The presence of the human element means relying on tech tools and solutions is not enough. Crews and shore personnel need training in practising good digital hygiene and guidance on what to be alert for. This training can be a combination of discussion meetings or workshops on board at regular intervals and also some form of testing whereby harmless spoof messages are sent from shore that encourage recipients to click through on a link in the same way that a phishing email does. Crew who are repeatedly caught out by these messages can be identified and given further training and guidance.
A good example of this is the anti-phishing feature on GT Maritime’s GTMailPlus. This provides a means of ensuring that staff are educated on how to spot and deal with a potential phishing attack. To help customers assess how vigilant their staff are at spotting potential phishing attacks, GTMaritime are offering customers the chance to take up a free anti-phishing penetration test.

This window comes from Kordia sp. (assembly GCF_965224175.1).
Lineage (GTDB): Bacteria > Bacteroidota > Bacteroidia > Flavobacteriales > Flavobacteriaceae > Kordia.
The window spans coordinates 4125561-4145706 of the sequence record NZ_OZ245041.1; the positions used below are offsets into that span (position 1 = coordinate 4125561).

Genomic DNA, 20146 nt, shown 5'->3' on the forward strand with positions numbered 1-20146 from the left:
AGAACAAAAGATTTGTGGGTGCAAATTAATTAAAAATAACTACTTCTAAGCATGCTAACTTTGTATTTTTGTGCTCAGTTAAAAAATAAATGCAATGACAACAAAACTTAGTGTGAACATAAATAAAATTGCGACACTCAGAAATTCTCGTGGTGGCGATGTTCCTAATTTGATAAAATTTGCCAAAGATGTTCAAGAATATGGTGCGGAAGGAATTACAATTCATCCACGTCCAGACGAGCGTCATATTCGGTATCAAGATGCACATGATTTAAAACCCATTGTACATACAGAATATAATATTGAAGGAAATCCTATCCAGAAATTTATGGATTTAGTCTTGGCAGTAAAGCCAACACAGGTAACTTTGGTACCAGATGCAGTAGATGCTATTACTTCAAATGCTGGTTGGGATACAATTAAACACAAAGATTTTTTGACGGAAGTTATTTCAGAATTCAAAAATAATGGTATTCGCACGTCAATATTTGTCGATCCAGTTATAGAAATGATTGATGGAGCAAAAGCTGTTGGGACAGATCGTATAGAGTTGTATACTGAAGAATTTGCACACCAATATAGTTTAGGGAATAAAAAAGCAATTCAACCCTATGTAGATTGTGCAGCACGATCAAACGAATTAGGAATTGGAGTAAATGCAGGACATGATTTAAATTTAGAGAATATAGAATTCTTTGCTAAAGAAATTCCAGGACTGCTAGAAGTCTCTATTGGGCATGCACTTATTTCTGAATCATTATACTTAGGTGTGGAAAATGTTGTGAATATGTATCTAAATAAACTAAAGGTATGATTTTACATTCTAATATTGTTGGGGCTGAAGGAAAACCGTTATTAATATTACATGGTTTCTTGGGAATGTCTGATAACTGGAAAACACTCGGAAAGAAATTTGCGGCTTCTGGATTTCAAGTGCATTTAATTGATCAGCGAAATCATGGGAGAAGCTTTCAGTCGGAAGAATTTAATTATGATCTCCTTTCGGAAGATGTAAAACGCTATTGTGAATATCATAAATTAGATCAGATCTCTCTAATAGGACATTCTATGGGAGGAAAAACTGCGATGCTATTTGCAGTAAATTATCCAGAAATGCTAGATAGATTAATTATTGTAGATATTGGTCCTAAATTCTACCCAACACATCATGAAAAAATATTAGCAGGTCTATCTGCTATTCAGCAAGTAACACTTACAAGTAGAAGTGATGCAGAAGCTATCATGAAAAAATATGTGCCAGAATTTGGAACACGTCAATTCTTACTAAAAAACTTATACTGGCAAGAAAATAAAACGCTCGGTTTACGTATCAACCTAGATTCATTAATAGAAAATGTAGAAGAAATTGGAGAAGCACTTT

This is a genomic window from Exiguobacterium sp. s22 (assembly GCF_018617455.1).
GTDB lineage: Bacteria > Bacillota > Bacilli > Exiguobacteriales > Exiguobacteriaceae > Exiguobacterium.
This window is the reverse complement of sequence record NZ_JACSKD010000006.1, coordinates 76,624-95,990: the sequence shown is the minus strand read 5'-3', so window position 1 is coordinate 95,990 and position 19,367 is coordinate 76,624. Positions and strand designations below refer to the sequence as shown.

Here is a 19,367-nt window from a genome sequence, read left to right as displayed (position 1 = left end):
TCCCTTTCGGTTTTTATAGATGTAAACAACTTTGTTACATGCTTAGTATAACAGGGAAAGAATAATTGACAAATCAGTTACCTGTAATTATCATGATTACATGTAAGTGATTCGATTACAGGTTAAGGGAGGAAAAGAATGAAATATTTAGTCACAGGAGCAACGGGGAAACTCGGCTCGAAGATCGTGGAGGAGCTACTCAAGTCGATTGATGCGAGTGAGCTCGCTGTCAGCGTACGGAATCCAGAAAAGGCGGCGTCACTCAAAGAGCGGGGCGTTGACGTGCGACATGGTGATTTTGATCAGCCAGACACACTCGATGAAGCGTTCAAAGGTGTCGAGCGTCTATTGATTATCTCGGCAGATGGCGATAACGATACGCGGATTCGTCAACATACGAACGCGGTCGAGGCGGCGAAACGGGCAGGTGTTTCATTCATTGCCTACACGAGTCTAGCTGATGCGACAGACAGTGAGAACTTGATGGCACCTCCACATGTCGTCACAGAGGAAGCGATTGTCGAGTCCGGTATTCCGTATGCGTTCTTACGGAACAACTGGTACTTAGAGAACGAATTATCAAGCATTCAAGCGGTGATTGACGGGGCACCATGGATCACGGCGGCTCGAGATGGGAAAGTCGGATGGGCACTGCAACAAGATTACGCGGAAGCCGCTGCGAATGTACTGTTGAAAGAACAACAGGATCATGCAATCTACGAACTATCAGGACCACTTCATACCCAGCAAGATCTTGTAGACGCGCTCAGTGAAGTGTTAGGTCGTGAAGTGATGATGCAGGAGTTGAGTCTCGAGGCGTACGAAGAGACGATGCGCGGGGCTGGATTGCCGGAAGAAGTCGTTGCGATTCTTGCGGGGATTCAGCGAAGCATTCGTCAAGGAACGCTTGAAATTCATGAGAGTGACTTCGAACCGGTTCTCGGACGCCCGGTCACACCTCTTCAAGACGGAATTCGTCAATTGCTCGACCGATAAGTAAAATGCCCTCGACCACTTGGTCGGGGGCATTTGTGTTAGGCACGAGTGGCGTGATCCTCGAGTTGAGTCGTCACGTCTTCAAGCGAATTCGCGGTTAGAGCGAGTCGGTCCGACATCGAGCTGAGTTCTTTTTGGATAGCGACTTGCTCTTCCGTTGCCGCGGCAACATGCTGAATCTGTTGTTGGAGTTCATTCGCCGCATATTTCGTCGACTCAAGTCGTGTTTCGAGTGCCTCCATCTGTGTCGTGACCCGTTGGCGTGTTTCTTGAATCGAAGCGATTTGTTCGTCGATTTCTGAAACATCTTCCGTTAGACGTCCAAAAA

The test will send an email to staff requesting information, and upon completion a report will be provided detailing if any staff complied.
To be effective training needs to be interesting, entertaining and above all avoid a blame culture developing. There are specialist service providers that can assist in this regard. Given the multinational makeup of ship crews, it is also recommended that the training should be understandable to a wide range of people. Using jargon to describe how to deal with threats may be counter productive if it is not understandable.
Part of the training should be to make clear to crew the consequences of a cyberattack succeeding. Some may believe that cyberattacks are all about stealing credit card details or some other financial crime and may not be aware that a malicious virus could actually stop vital equipment on board functioning. If they are made aware of the problem, they will likely be more vigilant.
One final thing to consider is ensuring that at least one person on the ship has the necessary knowledge to manage the cyber threat. He or she should be able to make checks on equipment to ensure that password protection is in place and that the passwords chosen are strong enough and to help crew improve the security of personal devices.